Measures the time the project will take to recover the project investment.
Uses more desirable shorter paybacks.
Emphasizes cash flows, a key factor in business.
Limitations of Payback:
Ignores the time value of money.
Assumes cash inflows for the invest

The Net Present Value (NPV) model

Uses management's minimum desired rate-of-return (discount rate) to compute the present value of all net cash inflows.
Positive NPV: project meets minimum desired rate of return and is eligible for further consideration.
Negative NPV: project is rejected

Nonfinancial Strategic Criteria

To capture larger market share
To make it difficult for competitors to enter the market
To develop an enabler product, which by its introduction will increase sales in more profitable products
To develop core technology that will be used in next-generatio

Checklist Model

Uses a list of questions to review potential projects and to determine their acceptance or rejection.
Fails to answer the relative importance or value of a potential project and doesn't to allow for comparison with other potential projects.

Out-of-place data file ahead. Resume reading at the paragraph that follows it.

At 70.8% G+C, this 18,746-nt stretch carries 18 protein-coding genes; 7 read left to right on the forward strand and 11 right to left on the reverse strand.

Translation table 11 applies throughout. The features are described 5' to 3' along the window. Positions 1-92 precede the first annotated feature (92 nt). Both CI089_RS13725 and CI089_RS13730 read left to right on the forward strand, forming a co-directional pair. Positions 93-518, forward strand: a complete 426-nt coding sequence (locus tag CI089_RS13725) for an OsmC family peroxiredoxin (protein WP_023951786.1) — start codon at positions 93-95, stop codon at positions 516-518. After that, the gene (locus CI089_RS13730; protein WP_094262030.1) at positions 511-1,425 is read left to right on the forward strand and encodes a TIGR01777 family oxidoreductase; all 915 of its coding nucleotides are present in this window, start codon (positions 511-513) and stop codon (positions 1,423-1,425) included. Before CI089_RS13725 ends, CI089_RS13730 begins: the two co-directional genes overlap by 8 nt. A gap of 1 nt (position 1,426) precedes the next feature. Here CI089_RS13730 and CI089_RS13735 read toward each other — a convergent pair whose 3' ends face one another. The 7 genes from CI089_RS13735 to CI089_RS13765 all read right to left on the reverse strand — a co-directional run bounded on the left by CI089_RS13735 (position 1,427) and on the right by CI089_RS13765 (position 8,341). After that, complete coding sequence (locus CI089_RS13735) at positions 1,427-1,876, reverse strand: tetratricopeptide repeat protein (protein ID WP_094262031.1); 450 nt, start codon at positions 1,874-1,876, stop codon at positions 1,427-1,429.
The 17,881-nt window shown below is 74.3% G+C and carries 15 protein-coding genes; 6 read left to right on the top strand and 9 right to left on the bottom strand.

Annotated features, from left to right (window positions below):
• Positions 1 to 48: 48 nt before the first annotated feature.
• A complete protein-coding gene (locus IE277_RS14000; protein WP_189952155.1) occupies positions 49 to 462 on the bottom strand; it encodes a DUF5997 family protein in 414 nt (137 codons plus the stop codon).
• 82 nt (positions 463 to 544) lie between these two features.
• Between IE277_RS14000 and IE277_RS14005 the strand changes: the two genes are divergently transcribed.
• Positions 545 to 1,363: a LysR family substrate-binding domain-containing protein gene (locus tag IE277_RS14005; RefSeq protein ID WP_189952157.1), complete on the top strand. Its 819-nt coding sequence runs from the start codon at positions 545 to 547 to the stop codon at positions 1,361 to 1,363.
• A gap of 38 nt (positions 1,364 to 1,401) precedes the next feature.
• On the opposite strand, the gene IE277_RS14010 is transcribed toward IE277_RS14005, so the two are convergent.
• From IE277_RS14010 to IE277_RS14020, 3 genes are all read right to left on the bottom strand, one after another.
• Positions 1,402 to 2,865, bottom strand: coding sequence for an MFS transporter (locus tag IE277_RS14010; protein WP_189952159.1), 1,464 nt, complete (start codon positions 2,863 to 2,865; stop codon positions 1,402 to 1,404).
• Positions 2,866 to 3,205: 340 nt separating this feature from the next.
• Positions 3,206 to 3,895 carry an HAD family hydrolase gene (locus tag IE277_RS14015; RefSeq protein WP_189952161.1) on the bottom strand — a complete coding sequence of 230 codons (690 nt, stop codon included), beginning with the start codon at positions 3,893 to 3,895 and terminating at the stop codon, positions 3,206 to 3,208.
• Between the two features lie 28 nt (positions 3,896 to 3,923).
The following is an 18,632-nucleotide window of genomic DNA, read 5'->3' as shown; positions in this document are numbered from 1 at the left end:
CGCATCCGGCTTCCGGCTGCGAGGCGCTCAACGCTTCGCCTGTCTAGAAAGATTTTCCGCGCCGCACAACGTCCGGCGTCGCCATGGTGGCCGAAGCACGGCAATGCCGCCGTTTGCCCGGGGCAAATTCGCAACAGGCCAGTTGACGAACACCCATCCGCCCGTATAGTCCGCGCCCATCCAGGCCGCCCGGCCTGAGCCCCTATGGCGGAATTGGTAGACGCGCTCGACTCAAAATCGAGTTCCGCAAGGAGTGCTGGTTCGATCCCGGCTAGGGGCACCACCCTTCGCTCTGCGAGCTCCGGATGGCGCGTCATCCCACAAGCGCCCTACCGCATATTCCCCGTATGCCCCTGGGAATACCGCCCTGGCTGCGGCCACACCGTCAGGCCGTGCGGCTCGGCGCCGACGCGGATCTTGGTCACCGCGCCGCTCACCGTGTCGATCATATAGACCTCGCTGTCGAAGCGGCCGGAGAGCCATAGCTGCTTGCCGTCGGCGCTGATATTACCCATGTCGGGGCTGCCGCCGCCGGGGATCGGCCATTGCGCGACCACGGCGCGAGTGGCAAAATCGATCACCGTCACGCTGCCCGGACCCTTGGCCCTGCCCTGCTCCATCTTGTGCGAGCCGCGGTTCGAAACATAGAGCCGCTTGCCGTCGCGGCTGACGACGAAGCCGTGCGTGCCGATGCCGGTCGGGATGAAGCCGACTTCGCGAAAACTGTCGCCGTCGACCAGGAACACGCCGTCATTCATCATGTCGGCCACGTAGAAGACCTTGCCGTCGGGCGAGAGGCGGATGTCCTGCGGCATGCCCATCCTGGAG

Multi-Weighted Scoring Model

Uses several weighted qualitative and/or quantitative selection criteria to evaluate project proposals.
Allows for comparison of projects with other potential projects

Applying a Selection Model

Project Classification
Deciding how well a strategic or operations project fits the organization's strategy.
Selecting a Model
Applying a weighted scoring model to bring projects to closer with the organization's strategic goals.
Reduces the number of was

Managing the Portfolio

Senior Management Input
Provide guidance in selecting criteria that are aligned with the organization's goals
Decide how to balance available resources among current projects
The Priority Team Responsibilities
Publish the priority of every project
Ensure

Project Defined

A complex, nonroutine, one-time effort limited by time, budget, resources, and performance specifications designed to meet customer needs.

Major Characteristics of a Project